To Crate or Not to Crate???HELP

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Husky Love
Barked: Tue Jun 3, '08 5:55pm PST 
We are looking to see if other husky owners crate their dogs.

Blitz has hated his crate since he was 7 weeks. We have tried many recomendations on how to ease dogs into liking thier crates. We even watch the Dog Whisperer. He will go in when we leave or at bed time, but really has anxiety.
We have tried leaving him out during the time we are done, but he destroys things...even if we leave bones, toys and Kongs. We have yet to try and leave him out all night, but he is willing to be crated for bed, but wakes up every night at 3 am.

Any other husky owners that have advice or experiences would be wonderful. Niko our other husky doenst have these issues, so its night and day.

Thanks for the help

Blitz & Mom
Fun On The- Run Kennel- Racing

'10 Junior- Iditarod, 6th- place!
Barked: Tue Jun 3, '08 6:56pm PST 
I have dogs who will gladly go into a crate, and then I have Sierra. After she was spayed we took her home, put her in her crate and went to wal*Mart for less than 2 hours. When we got home, Her crate was covered in blood and moved all the way across the kitchen...She had chewed and scratched at the crate so much that she shreded her paws and teeth...now she doesn't go into the crate unless we are home. When she is left loose in the house she doesn't do too much damage, but it is better than having her destroy her paws/ gums over and over from panic...
Kristari's September Calypso

Calypso has- landed!
Barked: Tue Jun 3, '08 7:15pm PST 
Yikes, Fun On The Run! I could see Calypso doing that. She's never been a big fan of crates - she tolerates hers but, again, only when we're around. Not sure I would trust her loose in the house alone though. When we're away, she is outside in a large pen with the other dogs.

On the other hand, there was also my first husky who LOVED her crate. It was crazy. I would take her for a walk at night and when I brought her inside she would just about pull my arm off trying to get in her crate! I have no idea why she adored it and yet Calypso merely tolerates it.

I think it mainly depends on the husky. I am strongly in favor of crate training with any dog though.

Kristari's September Calypso

Calypso has- landed!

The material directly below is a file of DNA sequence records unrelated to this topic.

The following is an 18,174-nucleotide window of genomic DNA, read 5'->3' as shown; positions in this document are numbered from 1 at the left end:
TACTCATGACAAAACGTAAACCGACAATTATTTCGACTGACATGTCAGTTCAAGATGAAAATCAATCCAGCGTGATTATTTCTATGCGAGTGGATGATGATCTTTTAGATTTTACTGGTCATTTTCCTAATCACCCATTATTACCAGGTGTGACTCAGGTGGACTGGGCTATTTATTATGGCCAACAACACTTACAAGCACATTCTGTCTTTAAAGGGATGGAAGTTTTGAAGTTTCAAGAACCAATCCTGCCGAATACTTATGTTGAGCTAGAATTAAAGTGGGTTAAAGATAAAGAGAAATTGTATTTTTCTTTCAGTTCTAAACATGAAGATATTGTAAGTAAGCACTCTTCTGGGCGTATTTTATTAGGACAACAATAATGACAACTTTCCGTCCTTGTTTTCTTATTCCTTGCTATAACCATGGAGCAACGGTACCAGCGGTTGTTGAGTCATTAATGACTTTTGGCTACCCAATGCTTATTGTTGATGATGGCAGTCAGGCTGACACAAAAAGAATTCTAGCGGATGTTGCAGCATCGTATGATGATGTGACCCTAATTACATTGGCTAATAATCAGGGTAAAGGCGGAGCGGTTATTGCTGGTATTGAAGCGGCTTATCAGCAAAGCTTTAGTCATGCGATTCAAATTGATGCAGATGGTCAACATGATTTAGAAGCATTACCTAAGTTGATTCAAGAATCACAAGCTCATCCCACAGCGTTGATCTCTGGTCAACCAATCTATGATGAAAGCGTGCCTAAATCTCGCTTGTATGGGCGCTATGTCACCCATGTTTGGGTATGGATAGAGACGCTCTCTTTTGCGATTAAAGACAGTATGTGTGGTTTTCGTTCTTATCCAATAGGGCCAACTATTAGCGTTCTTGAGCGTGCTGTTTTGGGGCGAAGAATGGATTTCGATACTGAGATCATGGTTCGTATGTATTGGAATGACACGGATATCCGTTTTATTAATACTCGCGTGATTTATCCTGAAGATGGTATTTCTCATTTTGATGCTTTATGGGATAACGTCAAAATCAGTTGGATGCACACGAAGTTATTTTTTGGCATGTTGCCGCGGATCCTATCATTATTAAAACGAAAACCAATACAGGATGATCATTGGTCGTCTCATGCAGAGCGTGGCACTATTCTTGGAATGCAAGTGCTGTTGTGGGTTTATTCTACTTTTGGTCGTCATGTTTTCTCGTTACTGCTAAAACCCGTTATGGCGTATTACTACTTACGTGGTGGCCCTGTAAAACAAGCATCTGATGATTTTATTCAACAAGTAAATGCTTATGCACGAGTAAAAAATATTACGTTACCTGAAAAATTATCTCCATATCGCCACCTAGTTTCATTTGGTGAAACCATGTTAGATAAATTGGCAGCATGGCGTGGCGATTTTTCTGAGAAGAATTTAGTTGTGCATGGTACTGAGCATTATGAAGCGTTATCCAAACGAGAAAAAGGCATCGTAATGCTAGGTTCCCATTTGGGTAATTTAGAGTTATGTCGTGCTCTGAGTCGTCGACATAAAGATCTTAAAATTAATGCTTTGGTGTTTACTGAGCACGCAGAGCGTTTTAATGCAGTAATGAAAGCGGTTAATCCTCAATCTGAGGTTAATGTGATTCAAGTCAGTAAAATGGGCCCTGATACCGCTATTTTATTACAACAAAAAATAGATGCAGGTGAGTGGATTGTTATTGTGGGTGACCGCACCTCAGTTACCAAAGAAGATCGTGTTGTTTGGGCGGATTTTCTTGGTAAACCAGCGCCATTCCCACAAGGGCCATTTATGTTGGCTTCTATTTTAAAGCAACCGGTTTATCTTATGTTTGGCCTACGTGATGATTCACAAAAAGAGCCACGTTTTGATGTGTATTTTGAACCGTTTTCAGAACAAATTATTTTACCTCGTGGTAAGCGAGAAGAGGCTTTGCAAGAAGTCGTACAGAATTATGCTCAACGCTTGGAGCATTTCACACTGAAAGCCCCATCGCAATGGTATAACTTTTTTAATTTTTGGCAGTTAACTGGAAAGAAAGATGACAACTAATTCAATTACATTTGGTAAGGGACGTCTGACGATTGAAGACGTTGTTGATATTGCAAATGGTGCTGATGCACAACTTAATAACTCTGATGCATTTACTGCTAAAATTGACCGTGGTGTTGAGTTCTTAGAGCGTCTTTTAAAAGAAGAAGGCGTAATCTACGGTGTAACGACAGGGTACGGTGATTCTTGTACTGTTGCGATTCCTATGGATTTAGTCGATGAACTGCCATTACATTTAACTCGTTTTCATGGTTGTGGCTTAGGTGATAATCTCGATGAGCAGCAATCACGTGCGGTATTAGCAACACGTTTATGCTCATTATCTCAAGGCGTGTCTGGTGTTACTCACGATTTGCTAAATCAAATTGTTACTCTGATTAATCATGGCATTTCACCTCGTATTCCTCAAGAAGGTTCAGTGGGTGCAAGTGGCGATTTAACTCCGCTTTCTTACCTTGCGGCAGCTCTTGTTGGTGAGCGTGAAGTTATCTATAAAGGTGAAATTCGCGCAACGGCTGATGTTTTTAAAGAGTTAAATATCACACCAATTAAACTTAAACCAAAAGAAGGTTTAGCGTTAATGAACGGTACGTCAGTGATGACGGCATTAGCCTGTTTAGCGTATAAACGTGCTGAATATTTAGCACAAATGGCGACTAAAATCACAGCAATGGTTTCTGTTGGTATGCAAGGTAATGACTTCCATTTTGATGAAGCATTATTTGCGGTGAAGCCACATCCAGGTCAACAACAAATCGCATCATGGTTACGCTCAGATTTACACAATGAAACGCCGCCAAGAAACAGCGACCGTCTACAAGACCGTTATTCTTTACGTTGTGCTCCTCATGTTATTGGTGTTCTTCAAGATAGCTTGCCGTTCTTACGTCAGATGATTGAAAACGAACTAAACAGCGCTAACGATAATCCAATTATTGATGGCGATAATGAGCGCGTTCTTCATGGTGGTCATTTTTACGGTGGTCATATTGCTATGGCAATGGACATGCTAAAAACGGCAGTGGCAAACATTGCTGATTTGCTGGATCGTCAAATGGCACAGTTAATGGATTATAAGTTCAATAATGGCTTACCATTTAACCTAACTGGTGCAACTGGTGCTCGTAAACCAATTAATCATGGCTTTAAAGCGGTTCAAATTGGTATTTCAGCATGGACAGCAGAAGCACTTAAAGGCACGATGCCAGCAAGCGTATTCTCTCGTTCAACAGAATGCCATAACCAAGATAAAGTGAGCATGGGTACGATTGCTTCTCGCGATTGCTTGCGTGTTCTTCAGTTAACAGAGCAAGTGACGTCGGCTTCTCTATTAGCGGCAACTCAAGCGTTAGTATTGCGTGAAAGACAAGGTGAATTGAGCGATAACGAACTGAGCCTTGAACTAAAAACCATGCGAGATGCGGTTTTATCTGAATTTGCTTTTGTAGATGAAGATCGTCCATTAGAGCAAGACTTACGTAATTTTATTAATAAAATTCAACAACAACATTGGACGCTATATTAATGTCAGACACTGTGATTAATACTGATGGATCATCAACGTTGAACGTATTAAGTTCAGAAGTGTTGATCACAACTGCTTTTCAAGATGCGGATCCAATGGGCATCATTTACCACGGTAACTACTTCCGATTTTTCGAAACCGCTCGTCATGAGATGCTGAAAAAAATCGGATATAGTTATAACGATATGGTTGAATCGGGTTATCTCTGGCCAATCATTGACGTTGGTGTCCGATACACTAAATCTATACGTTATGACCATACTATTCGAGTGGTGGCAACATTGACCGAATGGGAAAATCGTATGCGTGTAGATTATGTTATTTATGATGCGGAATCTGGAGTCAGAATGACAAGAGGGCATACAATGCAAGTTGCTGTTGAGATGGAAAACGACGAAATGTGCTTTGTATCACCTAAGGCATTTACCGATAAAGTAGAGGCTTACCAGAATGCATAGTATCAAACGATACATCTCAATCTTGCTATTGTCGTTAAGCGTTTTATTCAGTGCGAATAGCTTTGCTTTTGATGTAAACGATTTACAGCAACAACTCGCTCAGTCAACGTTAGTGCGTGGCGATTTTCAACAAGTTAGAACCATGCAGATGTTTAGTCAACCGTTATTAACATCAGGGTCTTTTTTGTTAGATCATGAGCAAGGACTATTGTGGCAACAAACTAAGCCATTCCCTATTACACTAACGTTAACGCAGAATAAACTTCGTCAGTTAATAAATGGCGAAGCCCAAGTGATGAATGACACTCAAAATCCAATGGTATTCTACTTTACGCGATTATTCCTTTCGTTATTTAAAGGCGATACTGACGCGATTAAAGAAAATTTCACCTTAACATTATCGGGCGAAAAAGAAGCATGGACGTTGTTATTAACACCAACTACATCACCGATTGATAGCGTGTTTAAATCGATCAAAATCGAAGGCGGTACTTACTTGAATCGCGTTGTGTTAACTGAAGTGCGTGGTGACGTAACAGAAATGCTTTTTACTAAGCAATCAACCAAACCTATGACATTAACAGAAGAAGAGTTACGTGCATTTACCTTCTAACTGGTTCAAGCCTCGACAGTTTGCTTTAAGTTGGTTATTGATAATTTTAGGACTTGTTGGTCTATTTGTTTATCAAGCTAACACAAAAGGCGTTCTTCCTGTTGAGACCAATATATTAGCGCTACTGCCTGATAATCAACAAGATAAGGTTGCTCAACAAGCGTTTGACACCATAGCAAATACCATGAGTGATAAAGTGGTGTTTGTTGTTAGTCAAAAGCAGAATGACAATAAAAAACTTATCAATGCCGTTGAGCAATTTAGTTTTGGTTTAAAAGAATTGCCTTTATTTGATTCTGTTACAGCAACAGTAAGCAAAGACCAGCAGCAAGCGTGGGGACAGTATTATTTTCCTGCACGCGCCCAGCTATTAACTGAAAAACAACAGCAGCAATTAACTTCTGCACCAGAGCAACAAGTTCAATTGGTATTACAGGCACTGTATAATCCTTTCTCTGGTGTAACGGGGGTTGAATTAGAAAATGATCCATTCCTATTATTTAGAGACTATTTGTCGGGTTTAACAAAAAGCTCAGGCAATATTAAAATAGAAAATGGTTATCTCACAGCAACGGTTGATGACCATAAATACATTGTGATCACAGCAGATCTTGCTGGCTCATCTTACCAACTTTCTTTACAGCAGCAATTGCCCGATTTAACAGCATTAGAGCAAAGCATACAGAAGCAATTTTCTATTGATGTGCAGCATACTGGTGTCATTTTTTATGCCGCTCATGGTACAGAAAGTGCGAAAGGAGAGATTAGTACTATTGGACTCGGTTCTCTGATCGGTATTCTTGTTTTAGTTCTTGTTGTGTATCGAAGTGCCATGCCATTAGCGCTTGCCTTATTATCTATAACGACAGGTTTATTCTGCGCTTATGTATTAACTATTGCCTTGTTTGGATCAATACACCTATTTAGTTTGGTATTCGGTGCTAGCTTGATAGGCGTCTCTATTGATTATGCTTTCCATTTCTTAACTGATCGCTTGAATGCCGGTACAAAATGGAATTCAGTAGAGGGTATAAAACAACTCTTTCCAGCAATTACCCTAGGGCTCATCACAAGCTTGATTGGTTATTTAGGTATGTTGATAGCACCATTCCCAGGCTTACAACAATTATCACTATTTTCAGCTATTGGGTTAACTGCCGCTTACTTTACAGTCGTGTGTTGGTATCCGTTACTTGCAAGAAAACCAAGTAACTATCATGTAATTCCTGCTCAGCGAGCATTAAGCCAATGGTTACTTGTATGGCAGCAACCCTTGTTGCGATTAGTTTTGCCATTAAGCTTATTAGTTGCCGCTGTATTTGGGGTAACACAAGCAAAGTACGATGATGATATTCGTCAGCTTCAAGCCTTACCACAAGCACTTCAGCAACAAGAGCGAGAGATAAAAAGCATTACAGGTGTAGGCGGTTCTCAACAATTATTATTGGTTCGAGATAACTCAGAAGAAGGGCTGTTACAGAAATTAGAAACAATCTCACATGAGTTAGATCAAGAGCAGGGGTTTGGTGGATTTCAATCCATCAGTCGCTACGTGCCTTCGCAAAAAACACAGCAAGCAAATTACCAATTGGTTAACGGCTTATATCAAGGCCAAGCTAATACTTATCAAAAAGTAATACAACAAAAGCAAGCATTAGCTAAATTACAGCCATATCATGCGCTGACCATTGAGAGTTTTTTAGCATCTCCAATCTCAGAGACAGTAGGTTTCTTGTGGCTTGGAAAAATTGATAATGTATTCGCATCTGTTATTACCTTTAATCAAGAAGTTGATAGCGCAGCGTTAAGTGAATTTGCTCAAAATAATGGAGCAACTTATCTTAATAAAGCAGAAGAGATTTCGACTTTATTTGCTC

Barked: Tue Jun 3, '08 7:16pm PST 
PS - When Calypso was a small puppy, I had to get up AT LEAST once every night in the middle of the night to take her for a walk. She got over that as she grew older.

It's ALL About- The Nika!
Barked: Wed Jun 4, '08 7:48am PST 
Here is the thing.. I ALWAYS HIGHLY RECOMMEND CRATE TRAINING.. even if the dog doesn't need the crate anymore. The reason why is actually for many reasons. As dogs get older, vet stuff can happen and they are forced into a crate at the vet, or need to be kept calm in small area .. all leading back to a crate. So if the dog is already crate trained, these times won't be as hard on the dogs. PLUS... we use crates for things like eating, staying at hotels I am not accidently let loose by a maid or something. Who says that Do Not Disturb sign is 100%? They can still come in.. and away goes the dog. I go to events on occasion and I get tired! The crate is MY way of saying.. MOM.. I AM DONE! I go in for down time.

Now all that said.. how do you get okay with the crate? Well.. it needs to be a happy place. Not the ugly place. Often crates are ONLY used when people leave so they = bad place. You need to turn that upside down and recreate the crate as GREAT PLACE! So you can do this by giving HIGH end treats that they ONLY get in the crate. Maybe feed dinner in the crate. Give the great bone the dogs LOVEs in the crate. I will post in a few some other articles to help you too!

It's ALL About- The Nika!
Barked: Wed Jun 4, '08 7:53am PST 
Important Crate Tips:

· Your dog’s crate should be just large enough for your dog to stand up and turn around.

· There are two types of crates:

- Metal: Some dogs prefer this type of crate because they can see what is going on around them. The recommended brand of metal crate is the Midwest Champion Series crate.